The Anchorage Police Department, flush with new officers and facing escalating levels of property crime, will more aggressively pursue criminal activity through a new investigations unit, Chief Justin Doll said Tuesday.
More data analysis and detective work and a restructuring of the units that focus on drug investigations are the other pieces of a three-part "crime suppression initiative" Doll announced at a news conference Tuesday morning.
Doll said he wants his agency to be less reactive in fighting property crimes, violent crimes and drug crimes. Certain categories of crime, particularly vehicle theft, have been on the rise since 2011 and spiked dramatically in some categories the past two years, according to data collected by the police department. In addition, Doll said he hopes to deliver shorter wait times on lower-priority calls like burglaries.
By mid-October, the changes should be in place, Doll said. He and his deputies have been discussing the initiative for several months as public frustration over crime in Anchorage has boiled over in public meetings and on social media.
Here are the three main elements of the initiative:
• A new investigation unit, comprising eight police officers and a supervisor. The team will serve high-risk warrants, find witnesses and conduct long-term investigations, and will act as "free agents" not tied to calls for service, Doll said.
• The addition of one detective each to the data analysis, homicide and robbery and assault units. The data detective is already working with the Alaska Information Analysis Center, a statewide facility that gathers and analyzes data about criminal and terrorist activity, Doll said.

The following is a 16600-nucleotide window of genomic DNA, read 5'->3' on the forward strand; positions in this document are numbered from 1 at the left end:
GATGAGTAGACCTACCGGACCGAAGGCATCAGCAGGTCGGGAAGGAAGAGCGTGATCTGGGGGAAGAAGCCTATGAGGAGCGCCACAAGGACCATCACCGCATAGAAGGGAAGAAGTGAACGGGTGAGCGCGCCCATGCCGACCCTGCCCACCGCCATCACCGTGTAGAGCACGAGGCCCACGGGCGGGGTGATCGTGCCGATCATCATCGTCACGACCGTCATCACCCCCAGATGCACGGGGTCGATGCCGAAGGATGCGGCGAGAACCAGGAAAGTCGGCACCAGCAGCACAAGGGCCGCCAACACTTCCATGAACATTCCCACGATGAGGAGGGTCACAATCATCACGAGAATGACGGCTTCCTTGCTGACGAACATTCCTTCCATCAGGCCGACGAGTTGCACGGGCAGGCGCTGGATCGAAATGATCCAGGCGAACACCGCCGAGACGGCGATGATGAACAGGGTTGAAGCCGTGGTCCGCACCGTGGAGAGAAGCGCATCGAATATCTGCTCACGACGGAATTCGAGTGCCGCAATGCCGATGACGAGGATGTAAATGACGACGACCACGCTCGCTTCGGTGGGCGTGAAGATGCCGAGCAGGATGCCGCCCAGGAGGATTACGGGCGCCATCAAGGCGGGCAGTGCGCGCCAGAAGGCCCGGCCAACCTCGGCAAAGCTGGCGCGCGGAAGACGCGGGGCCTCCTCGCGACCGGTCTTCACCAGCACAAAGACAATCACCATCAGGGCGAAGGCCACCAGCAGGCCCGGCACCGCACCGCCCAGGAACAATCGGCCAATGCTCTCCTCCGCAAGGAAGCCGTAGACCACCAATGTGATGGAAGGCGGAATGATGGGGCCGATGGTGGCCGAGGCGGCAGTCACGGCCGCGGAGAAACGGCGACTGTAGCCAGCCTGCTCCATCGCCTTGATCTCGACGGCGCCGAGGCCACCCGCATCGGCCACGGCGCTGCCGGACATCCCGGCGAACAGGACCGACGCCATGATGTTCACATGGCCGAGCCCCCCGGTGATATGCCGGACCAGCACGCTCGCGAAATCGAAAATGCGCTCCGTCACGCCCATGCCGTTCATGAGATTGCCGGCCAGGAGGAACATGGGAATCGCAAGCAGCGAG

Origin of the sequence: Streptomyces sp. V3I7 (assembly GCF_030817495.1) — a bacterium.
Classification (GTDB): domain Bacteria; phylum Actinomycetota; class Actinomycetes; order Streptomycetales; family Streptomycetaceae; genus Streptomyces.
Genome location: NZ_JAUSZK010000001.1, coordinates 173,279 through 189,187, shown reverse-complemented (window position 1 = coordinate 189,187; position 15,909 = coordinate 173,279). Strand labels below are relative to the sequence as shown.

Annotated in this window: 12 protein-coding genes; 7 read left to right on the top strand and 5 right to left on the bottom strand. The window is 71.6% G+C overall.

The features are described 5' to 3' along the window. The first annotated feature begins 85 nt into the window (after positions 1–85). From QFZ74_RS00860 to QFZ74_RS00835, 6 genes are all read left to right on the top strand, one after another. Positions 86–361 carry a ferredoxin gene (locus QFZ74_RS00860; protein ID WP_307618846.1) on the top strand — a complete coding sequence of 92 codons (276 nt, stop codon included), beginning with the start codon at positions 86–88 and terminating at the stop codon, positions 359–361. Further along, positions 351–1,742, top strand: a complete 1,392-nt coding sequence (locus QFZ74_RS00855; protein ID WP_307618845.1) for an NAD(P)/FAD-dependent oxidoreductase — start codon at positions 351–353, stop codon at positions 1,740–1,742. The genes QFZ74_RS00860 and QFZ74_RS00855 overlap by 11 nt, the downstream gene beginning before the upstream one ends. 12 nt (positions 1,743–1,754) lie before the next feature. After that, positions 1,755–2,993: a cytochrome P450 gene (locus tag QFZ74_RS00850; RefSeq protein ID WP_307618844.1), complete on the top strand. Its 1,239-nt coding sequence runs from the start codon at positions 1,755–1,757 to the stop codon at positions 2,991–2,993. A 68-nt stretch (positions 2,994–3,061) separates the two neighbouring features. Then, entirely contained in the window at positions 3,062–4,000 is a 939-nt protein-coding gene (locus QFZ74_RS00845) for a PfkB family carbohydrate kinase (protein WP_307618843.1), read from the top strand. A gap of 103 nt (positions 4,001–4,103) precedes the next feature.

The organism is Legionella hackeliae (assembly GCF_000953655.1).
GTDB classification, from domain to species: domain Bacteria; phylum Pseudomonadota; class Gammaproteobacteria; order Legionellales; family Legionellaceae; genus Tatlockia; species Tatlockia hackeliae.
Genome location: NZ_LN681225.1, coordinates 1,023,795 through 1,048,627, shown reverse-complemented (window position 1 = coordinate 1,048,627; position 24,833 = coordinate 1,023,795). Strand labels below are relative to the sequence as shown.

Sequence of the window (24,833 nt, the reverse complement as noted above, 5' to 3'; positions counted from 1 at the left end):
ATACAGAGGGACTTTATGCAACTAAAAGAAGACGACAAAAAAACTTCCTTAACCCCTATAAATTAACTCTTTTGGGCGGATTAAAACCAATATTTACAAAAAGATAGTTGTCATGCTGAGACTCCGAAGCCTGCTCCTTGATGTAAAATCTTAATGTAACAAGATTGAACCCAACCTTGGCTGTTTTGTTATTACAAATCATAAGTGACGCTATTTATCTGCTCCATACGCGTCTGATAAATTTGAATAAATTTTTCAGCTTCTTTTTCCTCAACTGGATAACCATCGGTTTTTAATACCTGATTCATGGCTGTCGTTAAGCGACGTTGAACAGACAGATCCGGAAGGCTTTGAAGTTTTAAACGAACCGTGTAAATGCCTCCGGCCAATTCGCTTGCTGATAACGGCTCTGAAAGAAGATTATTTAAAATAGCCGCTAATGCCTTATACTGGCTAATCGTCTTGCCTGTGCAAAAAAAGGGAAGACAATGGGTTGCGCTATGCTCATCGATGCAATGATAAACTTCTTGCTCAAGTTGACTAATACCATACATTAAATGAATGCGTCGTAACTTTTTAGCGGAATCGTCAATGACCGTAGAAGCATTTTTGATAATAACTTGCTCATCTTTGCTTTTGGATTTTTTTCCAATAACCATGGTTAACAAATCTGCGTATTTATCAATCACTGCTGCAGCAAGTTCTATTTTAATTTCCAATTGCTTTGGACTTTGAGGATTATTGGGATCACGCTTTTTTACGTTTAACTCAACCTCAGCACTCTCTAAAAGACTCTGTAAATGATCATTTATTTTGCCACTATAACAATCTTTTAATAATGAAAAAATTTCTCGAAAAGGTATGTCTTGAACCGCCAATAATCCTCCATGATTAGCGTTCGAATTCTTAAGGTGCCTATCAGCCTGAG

• Long-term and short-term drug investigations, which until now have been in separate units, will be united under a single chain of command.
This is also the second three-part initiative promoted in the past year by the department, which is nearing its largest size ever at roughly 410 officers. In March, officials announced plans to target petty drug deals, patrol neighborhoods and send officers on foot into certain sections of town. Doll said he plans to look at factors such as arrests, warrants being served and calls for service in a given neighborhood to decide if the initiative is effective.
The investigative unit officers will be shifted out of patrol and replaced with new hires, Doll said. About 50 officers are currently in training. Another academy is set to start in December. By freeing up more patrol officers with the new investigation unit, police could respond more quickly to lower-priority calls, Doll said.
"It's a go-to pool of staffing for whatever the problem is," Doll said.
He said police have already been responding to "100 percent" of the calls for service. It just may take hours for an officer to physically arrive at the scene, and some people may be directed to file reports online for follow-up, he said.
Assemblyman Eric Croft, who chairs of the Assembly's public safety committee, said he also hopes the investigative unit will free up officers to respond more quickly to lower-priority calls. He said he thinks Anchorage is "just getting our head above water" in terms of police staffing.
Assemblyman Fred Dyson of Chugiak-Eagle River, reached by phone early Tuesday afternoon, said he was not familiar yet with the details of the new policing strategy but had confidence in the chief's judgment.
"Doing investigations and having detectives speaks to me that they're wanting to get past the superficial of responding to crime, and getting at the causes and the upstream middlemen, particularly who are in the distribution of drugs," Dyson said.
As a next step, Doll said he wants his agency to use boosted staffing to allow officers to spend time in neighborhoods on their beats.